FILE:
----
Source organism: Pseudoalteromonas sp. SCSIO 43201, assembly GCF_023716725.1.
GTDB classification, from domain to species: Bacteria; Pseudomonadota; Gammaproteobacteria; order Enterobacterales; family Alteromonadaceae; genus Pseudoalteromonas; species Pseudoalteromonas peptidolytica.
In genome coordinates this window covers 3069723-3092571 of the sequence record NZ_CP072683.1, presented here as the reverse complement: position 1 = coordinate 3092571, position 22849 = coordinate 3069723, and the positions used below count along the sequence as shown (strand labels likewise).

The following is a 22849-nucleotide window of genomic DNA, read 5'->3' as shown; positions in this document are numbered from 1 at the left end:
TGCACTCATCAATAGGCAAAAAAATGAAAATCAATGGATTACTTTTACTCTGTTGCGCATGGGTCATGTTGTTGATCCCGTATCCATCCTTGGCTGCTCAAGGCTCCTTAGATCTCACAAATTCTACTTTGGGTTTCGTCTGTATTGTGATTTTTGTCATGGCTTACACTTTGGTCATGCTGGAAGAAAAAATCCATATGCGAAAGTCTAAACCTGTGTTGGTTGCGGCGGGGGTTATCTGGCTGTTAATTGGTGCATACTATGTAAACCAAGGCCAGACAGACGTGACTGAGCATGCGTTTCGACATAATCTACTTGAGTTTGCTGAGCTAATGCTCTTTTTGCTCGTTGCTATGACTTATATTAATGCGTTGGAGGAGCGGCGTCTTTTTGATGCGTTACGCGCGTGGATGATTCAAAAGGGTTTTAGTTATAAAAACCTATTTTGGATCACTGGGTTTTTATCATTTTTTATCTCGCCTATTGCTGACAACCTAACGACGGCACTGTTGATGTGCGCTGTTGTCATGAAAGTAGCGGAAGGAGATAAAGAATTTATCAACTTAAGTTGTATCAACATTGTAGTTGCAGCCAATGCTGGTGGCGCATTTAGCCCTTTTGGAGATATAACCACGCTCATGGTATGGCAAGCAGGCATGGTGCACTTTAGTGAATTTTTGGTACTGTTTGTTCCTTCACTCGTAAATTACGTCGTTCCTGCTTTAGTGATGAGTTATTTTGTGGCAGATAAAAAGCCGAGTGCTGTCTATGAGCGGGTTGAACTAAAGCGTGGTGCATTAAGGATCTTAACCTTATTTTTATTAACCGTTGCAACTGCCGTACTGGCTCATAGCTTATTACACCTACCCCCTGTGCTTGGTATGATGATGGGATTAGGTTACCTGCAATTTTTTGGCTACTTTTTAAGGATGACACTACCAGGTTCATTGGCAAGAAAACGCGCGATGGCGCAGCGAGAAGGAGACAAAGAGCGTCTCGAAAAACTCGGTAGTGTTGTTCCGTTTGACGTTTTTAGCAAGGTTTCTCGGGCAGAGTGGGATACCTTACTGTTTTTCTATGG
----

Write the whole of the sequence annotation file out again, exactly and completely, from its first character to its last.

Source organism: Pseudoalteromonas sp. SCSIO 43201, assembly GCF_023716725.1.
GTDB classification, from domain to species: Bacteria; Pseudomonadota; Gammaproteobacteria; order Enterobacterales; family Alteromonadaceae; genus Pseudoalteromonas; species Pseudoalteromonas peptidolytica.
In genome coordinates this window covers 3069723-3092571 of the sequence record NZ_CP072683.1, presented here as the reverse complement: position 1 = coordinate 3092571, position 22849 = coordinate 3069723, and the positions used below count along the sequence as shown (strand labels likewise).

The following is a 22849-nucleotide window of genomic DNA, read 5'->3' as shown; positions in this document are numbered from 1 at the left end:
TGCACTCATCAATAGGCAAAAAAATGAAAATCAATGGATTACTTTTACTCTGTTGCGCATGGGTCATGTTGTTGATCCCGTATCCATCCTTGGCTGCTCAAGGCTCCTTAGATCTCACAAATTCTACTTTGGGTTTCGTCTGTATTGTGATTTTTGTCATGGCTTACACTTTGGTCATGCTGGAAGAAAAAATCCATATGCGAAAGTCTAAACCTGTGTTGGTTGCGGCGGGGGTTATCTGGCTGTTAATTGGTGCATACTATGTAAACCAAGGCCAGACAGACGTGACTGAGCATGCGTTTCGACATAATCTACTTGAGTTTGCTGAGCTAATGCTCTTTTTGCTCGTTGCTATGACTTATATTAATGCGTTGGAGGAGCGGCGTCTTTTTGATGCGTTACGCGCGTGGATGATTCAAAAGGGTTTTAGTTATAAAAACCTATTTTGGATCACTGGGTTTTTATCATTTTTTATCTCGCCTATTGCTGACAACCTAACGACGGCACTGTTGATGTGCGCTGTTGTCATGAAAGTAGCGGAAGGAGATAAAGAATTTATCAACTTAAGTTGTATCAACATTGTAGTTGCAGCCAATGCTGGTGGCGCATTTAGCCCTTTTGGAGATATAACCACGCTCATGGTATGGCAAGCAGGCATGGTGCACTTTAGTGAATTTTTGGTACTGTTTGTTCCTTCACTCGTAAATTACGTCGTTCCTGCTTTAGTGATGAGTTATTTTGTGGCAGATAAAAAGCCGAGTGCTGTCTATGAGCGGGTTGAACTAAAGCGTGGTGCATTAAGGATCTTAACCTTATTTTTATTAACCGTTGCAACTGCCGTACTGGCTCATAGCTTATTACACCTACCCCCTGTGCTTGGTATGATGATGGGATTAGGTTACCTGCAATTTTTTGGCTACTTTTTAAGGATGACACTACCAGGTTCATTGGCAAGAAAACGCGCGATGGCGCAGCGAGAAGGAGACAAAGAGCGTCTCGAAAAACTCGGTAGTGTTGTTCCGTTTGACGTTTTTAGCAAGGTTTCTCGGGCAGAGTGGGATACCTTACTGTTTTTCTATGG